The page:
Before the glitz, glamour and bling, and much way before grabbing global headlines for having the tallest, biggest or largest ‘whatevers’ and also hosting global events surprising many, the GCC was a much simpler place. The noise was lesser, the cars much grander and the general atmosphere itself was much relaxed.
The era I am talking about was pre-new millennium, when TV shows like Full House, The Wonder Years and the Fresh Prince of Bel-Air and cartoons like Captain Majid, Duck Tales, Johnny Quest and Swat Kats kept us entertained. It was a time when collecting Tazos and sticking Sun Top stickers just to get the elusive prize mentioned in the book was a challenge in itself (God knows how many Lays, Cheetos and Sun Tops must we have consumed for that) and it was also when Fridays meant coming back from Friday prayers to have mom’s ghee rice and chicken curry or biriyani,
Weekends meant grabbing the cricket bat and wickets and heading to the beach or park with your next door neighbour or the scores of friends and relatives peppered all over the city. If you were lucky, the trip would be down to your dad’s Sheikh’s farmhouse in the outskirts. That would entail a whole different level of fun, with the entire day spent in the pool, having a barbeque and countless number of games ranging from cards to board games to random running around. Hanging out was devoid of the technological dependence that we are so used to today.
Back then schools were in itself fun places to be, when competitions meant having fun with your friends. Team spirit took precedence over individual achievement. Exhibitions and local competitions didn’t need the tag of big cash prizes or names of sponsors plastered all over the prizes, stages, grounds and auditorium (and even the kids themselves). Adding to it there were no participation trophy, and nobody remained disheartened. A winner was lauded and everyone got their chance. Teachers were personal heroes, and connections more real.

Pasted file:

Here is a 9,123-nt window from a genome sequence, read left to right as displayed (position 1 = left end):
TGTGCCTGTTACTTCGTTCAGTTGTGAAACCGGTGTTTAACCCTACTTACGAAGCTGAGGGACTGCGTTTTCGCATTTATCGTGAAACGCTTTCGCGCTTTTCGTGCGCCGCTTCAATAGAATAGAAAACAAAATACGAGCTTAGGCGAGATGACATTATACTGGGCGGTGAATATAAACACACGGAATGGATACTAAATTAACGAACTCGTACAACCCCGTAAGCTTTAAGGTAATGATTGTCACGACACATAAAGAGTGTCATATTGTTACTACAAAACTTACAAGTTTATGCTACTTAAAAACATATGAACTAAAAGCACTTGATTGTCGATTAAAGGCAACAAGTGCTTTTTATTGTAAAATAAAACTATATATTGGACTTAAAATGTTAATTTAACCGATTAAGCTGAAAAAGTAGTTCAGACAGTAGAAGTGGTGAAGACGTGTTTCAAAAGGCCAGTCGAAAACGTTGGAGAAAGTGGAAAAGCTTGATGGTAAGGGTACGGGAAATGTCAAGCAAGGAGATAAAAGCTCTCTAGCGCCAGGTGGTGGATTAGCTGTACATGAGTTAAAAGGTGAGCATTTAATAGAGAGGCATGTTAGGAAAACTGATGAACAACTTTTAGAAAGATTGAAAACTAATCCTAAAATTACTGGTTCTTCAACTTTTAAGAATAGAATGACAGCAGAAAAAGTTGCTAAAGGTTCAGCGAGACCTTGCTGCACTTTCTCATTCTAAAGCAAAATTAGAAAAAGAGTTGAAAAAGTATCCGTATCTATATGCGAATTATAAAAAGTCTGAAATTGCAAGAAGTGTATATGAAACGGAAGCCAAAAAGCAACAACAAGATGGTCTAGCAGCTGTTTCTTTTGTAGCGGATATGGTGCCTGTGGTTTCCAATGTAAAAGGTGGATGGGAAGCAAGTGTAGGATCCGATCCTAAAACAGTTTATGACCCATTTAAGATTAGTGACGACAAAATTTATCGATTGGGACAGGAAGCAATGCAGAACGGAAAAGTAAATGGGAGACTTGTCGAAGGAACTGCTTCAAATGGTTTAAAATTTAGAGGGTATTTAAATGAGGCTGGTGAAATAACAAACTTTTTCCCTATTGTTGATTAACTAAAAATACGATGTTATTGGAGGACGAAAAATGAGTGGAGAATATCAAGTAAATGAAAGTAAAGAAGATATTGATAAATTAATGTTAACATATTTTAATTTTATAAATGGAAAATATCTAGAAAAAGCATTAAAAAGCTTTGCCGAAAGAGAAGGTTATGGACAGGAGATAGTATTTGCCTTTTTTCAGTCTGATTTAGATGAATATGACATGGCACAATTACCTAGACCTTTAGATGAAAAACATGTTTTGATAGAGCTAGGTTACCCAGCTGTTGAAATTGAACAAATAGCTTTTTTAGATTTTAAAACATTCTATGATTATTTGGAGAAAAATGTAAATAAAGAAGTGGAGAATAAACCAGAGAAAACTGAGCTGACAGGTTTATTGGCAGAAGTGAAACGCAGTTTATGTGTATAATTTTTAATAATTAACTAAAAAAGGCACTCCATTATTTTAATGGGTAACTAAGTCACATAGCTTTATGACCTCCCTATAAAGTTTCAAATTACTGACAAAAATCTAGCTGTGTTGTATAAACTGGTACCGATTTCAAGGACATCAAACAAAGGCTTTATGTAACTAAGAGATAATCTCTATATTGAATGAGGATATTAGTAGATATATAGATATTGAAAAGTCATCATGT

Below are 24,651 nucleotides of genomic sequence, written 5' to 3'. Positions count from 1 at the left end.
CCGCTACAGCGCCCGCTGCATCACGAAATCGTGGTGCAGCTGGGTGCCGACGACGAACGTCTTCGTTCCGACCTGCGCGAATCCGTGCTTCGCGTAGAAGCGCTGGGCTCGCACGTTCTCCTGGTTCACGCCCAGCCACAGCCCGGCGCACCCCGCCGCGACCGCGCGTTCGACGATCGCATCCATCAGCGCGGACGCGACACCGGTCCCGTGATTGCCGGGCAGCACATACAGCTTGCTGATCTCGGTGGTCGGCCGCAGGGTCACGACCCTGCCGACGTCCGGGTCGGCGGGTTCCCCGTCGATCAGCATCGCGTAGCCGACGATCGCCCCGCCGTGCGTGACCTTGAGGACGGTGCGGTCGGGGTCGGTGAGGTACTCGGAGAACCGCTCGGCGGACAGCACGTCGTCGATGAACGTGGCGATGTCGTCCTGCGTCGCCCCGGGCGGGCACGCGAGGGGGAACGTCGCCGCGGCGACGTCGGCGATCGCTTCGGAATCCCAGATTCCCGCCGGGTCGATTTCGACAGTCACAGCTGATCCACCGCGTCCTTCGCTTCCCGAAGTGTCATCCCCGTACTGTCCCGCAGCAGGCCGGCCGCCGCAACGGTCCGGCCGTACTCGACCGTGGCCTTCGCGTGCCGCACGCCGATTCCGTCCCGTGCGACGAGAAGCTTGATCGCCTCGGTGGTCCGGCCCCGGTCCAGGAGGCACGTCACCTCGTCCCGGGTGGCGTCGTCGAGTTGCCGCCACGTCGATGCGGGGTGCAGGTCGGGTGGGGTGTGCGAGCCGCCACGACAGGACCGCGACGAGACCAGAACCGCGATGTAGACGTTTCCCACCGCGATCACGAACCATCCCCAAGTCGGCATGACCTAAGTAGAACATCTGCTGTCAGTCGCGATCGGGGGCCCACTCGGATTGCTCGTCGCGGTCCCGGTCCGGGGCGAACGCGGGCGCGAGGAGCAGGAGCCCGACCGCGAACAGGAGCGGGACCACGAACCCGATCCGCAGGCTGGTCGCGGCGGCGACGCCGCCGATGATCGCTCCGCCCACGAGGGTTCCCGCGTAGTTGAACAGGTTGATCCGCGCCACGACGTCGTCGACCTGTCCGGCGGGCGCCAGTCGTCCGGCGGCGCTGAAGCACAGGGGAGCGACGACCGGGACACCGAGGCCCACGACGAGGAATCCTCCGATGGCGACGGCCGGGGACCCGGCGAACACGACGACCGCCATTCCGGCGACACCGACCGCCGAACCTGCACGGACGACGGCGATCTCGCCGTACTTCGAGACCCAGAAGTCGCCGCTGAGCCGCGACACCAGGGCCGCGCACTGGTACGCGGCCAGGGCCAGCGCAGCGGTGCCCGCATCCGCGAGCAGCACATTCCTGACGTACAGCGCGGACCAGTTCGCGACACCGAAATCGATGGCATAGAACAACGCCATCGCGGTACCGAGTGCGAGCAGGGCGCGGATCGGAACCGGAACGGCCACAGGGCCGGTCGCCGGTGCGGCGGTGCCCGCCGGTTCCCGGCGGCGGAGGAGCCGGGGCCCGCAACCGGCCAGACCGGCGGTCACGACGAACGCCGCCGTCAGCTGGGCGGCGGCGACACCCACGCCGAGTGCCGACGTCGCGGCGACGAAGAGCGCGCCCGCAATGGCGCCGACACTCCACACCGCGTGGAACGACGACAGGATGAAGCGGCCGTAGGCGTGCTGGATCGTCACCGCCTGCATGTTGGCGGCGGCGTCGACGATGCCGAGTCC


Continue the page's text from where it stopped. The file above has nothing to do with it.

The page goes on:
Shopping in itself was a wondrous adventure, tagging along with your mom and dad, for the month’s supplies. Shopping giants didn’t litter around your city and your friendly next door supermarket had all that you needed. You’d like rolling the cart down the smaller isles, with only the essentials making it in. Gaining coupons for your purchases, your mom waited for months to exchange it for that one gram of gold or the cookware she’d been eyeing for a while.
Back in the day, public transport didn’t rip you off. Taxis were shared, buses were few, and the city was within your reach. Your parks and homes and malls weren’t kilometers apart, and your dad was your most reliable transport partner. His Toyota or Mazda or Mitsubishi did not compete with your friend’s dad’s cars nor did they with his. Cars were meant to be driven, not shown off. The general quality of cars also spoke volumes of their use, and some people never let go off with which they began with since they didn't make them like them anymore.